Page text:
To improve the accuracy and efficiency of patient treatment, methods need to be developed for the reliable and accurate delivery of drugs to patients. In order to do this, the metrological infrastructure for pharmaceutical drug delivery needs improvement; it requires validated primary standards for flow rates from 100 ml/min down to 10 nl/min, the characterisation of flow meters and flow generators and the validation of infusion pumps. The existing primary standard goes down to 16 ul/min, however below 100 ml/min there has never been a formal validation of primary standards by means of a (key) comparison.
The extremely low flow rates are not easy to measure. Different parameters affect the infusion pump flow rate and hence the drug delivery, for example the drug type (e.g. viscosity), (hydrostatic) pressure, temperature and pump usage pattern. Flow rate (and concentration) accuracy deteriorates further if multi-pump infusion is involved. An additional issue with drug delivery is that typically the drug delivery characteristics are not known and understood, for example the time it takes to reach a stable flow rate. This can also result in unexpected flow rates.
This joint research project requires a close cooperation with experts and practitioners from the relevant medical areas and will lead to:
- traceable calibration services for drug delivery systems for flow rates down to 1 nl/min transfer standards for onsite calibration
- assessment of the drug delivery devices
- a best practice guide for drug delivery
There are various examples where adverse incidents, morbidity and/or mortality, can be traced back to poor drug delivery. Consequently, the health community using (multi-pump) infusion technology is in need of new calibration services and improved knowledge and understating of the equipment they are using. Infusion technology suppliers need traceability and lower calibration uncertainties in order to improve their products. Finally, hospital technicians in charge of the maintenance of the infusion pumps need a better understanding of the impact of the physical parameters and need better equipment for their cross checks.
The ultimate goal of this joint research project is to make drug delivery more reliable and robust, especially for multi-pump infusion and applications involving very low flow rates (lower than 25 ul/min). This goal is aimed for by realising the required metrological infrastructure and an assessment of existing drug delivery devices.
- The infrastructure will consist of traceable calibration services for drug delivery systems for flow rates down to 10-100 nl/min, which is several orders of magnitude lower than the lowest calibration service available in Europe today.
- Transfer standards will be developed so that drug delivery equipment can also be calibrated on site. This is important in case the required equipment cannot be readily transported or the equipment is in constant use. Additionally, the shear wealth of instruments typically used in a hospital makes it more efficient to perform the calibration on site.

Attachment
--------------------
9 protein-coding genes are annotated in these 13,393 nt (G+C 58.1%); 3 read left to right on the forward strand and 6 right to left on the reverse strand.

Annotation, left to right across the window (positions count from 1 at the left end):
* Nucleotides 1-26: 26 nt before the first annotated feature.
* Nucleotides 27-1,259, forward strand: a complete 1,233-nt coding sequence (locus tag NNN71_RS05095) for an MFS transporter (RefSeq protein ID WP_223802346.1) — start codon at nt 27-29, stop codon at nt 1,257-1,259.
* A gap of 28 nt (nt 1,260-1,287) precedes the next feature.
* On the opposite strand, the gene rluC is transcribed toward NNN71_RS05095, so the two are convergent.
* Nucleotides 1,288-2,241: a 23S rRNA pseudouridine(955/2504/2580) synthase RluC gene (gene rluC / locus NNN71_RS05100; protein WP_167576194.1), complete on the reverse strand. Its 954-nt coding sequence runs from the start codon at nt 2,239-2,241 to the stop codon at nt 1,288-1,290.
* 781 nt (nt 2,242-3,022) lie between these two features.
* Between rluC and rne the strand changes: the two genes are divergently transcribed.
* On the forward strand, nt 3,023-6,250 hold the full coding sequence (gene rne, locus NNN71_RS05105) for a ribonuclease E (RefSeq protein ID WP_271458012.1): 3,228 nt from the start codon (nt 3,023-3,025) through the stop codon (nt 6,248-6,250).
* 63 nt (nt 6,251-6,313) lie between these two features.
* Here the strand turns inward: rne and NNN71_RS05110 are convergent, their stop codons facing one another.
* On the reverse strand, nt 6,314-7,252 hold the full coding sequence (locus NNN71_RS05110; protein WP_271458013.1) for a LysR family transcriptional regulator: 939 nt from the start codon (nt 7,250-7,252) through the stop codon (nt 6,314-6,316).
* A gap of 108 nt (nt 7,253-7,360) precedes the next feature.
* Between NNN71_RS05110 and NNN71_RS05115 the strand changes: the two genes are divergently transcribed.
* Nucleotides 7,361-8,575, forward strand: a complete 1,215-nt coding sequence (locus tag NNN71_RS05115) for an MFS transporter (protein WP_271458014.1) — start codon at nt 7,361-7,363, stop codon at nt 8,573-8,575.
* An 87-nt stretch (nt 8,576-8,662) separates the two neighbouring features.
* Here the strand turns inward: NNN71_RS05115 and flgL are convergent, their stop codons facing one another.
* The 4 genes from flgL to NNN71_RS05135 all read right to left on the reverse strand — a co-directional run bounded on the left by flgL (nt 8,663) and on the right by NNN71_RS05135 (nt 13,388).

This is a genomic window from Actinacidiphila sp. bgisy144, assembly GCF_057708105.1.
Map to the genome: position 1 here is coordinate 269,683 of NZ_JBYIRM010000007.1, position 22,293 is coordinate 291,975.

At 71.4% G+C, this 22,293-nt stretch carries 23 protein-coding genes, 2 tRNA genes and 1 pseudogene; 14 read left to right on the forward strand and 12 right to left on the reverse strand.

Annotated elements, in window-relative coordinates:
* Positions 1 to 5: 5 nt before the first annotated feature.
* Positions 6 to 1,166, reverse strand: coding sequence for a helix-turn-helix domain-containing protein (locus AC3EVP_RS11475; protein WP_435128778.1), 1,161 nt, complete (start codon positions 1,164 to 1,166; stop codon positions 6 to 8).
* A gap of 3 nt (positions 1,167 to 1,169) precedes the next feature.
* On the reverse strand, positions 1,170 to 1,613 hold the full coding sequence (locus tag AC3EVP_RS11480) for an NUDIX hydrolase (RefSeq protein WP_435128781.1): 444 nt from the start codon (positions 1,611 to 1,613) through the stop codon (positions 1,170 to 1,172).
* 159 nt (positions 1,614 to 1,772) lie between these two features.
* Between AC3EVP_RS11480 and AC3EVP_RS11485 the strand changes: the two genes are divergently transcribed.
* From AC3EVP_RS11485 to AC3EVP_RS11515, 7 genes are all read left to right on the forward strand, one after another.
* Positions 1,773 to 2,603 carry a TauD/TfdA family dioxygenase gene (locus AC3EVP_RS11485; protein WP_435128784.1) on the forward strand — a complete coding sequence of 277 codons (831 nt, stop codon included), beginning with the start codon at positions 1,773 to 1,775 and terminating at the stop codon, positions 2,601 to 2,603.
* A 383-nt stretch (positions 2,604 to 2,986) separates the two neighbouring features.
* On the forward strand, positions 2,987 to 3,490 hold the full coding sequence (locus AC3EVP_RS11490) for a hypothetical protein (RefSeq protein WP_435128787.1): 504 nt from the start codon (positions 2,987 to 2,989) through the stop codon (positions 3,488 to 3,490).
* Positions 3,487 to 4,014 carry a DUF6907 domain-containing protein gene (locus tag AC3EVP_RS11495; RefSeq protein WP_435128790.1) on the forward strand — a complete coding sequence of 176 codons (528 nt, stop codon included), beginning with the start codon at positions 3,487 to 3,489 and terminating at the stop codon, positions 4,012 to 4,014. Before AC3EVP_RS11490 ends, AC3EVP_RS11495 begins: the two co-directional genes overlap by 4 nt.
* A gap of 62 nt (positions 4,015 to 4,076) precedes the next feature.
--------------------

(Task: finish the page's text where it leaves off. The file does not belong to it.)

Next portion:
- The assessment of the drug delivery devices will focus on their performance (e.g. accuracy and reproducibility), dependency on operating conditions (e.g. density, viscosity) and clinical characteristics (e.g. start-up time to steady state, flow rate stability). Classic drug delivery devices will be considered, as well as multi-pump infusion, drug delivery with mobile devices and the influence of drug delivery accessories (such as needles, splitters, valves, tubing, etc.).
Furthermore, the project will deliver a best practice guide for drug delivery and will improve calibration services for drug delivery devices. The best practice guide will be based on the assessment carried out for drug delivery devices. It will focus on the safe and sound usage of various types of drug delivery devices.
In order to achieve the goals, the following work packages have been determined:
- Development and improvement of measurement services for liquid flow rates (ambient pressure and temperature) for flow rates from 100 ml/min down to 1 nl/min. This will lead to the development of the world’s first traceability chain for liquid flow rates from 150 μl/ min to 1 nl/min with a target uncertainty of 0.5 %.
- A thorough assessment of (commercial) flow meters. The assessment includes the performance (e.g. accuracy and reproducibility) and the dependency on operating conditions (e.g. viscosity and temperature). One of the focal points will be the effect of pulsation on meter performance. This will help in developing a robust micro-flow meter.
- A thorough assessment of drug delivery devices. The assessment includes the performance (e.g. accuracy and reproducibility), dependency on operating conditions (e.g. viscosity and density) and clinically relevant characteristics (e.g. start-up time and flow rate stability). This will lead to characterisation of various types of drug delivery devices.
- The development/ feeding into existing best practice guide(s) for a safe and sound usage of infusion technology.
The project runs until the end of 2015.